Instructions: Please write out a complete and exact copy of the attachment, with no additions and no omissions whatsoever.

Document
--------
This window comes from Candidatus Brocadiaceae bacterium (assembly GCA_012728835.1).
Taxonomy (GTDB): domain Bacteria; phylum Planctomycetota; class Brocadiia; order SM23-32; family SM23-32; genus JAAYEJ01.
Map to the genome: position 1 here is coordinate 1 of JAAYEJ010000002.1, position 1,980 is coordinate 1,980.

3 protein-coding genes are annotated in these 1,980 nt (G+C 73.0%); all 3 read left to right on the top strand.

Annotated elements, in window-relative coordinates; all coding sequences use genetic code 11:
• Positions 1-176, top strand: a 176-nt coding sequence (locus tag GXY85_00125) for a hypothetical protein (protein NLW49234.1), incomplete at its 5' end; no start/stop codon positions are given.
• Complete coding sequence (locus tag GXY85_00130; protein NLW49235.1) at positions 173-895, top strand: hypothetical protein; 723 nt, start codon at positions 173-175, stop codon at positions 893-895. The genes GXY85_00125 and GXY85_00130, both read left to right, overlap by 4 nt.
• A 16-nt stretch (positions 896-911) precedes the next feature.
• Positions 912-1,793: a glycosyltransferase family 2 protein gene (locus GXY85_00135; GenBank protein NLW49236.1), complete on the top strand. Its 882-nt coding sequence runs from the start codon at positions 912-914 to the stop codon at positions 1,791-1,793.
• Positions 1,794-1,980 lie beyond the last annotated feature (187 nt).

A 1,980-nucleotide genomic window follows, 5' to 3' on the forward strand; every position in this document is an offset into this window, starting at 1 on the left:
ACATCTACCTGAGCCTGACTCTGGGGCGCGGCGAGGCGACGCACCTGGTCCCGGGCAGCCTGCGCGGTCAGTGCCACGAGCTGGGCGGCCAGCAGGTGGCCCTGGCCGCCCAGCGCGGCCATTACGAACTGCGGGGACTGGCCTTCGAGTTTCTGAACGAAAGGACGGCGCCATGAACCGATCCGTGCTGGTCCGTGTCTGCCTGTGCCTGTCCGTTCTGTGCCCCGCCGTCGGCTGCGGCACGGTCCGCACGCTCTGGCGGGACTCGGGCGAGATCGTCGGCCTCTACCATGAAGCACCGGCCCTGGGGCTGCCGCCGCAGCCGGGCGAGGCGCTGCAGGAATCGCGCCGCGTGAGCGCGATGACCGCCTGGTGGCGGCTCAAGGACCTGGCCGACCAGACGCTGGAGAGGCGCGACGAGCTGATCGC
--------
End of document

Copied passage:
This window comes from Candidatus Brocadiaceae bacterium (assembly GCA_012728835.1).
Taxonomy (GTDB): domain Bacteria; phylum Planctomycetota; class Brocadiia; order SM23-32; family SM23-32; genus JAAYEJ01.
Map to the genome: position 1 here is coordinate 1 of JAAYEJ010000002.1, position 1,980 is coordinate 1,980.

3 protein-coding genes are annotated in these 1,980 nt (G+C 73.0%); all 3 read left to right on the top strand.

Annotated elements, in window-relative coordinates; all coding sequences use genetic code 11:
• Positions 1-176, top strand: a 176-nt coding sequence (locus tag GXY85_00125) for a hypothetical protein (protein NLW49234.1), incomplete at its 5' end; no start/stop codon positions are given.
• Complete coding sequence (locus tag GXY85_00130; protein NLW49235.1) at positions 173-895, top strand: hypothetical protein; 723 nt, start codon at positions 173-175, stop codon at positions 893-895. The genes GXY85_00125 and GXY85_00130, both read left to right, overlap by 4 nt.
• A 16-nt stretch (positions 896-911) precedes the next feature.
• Positions 912-1,793: a glycosyltransferase family 2 protein gene (locus GXY85_00135; GenBank protein NLW49236.1), complete on the top strand. Its 882-nt coding sequence runs from the start codon at positions 912-914 to the stop codon at positions 1,791-1,793.
• Positions 1,794-1,980 lie beyond the last annotated feature (187 nt).

A 1,980-nucleotide genomic window follows, 5' to 3' on the forward strand; every position in this document is an offset into this window, starting at 1 on the left:
ACATCTACCTGAGCCTGACTCTGGGGCGCGGCGAGGCGACGCACCTGGTCCCGGGCAGCCTGCGCGGTCAGTGCCACGAGCTGGGCGGCCAGCAGGTGGCCCTGGCCGCCCAGCGCGGCCATTACGAACTGCGGGGACTGGCCTTCGAGTTTCTGAACGAAAGGACGGCGCCATGAACCGATCCGTGCTGGTCCGTGTCTGCCTGTGCCTGTCCGTTCTGTGCCCCGCCGTCGGCTGCGGCACGGTCCGCACGCTCTGGCGGGACTCGGGCGAGATCGTCGGCCTCTACCATGAAGCACCGGCCCTGGGGCTGCCGCCGCAGCCGGGCGAGGCGCTGCAGGAATCGCGCCGCGTGAGCGCGATGACCGCCTGGTGGCGGCTCAAGGACCTGGCCGACCAGACGCTGGAGAGGCGCGACGAGCTGATCGC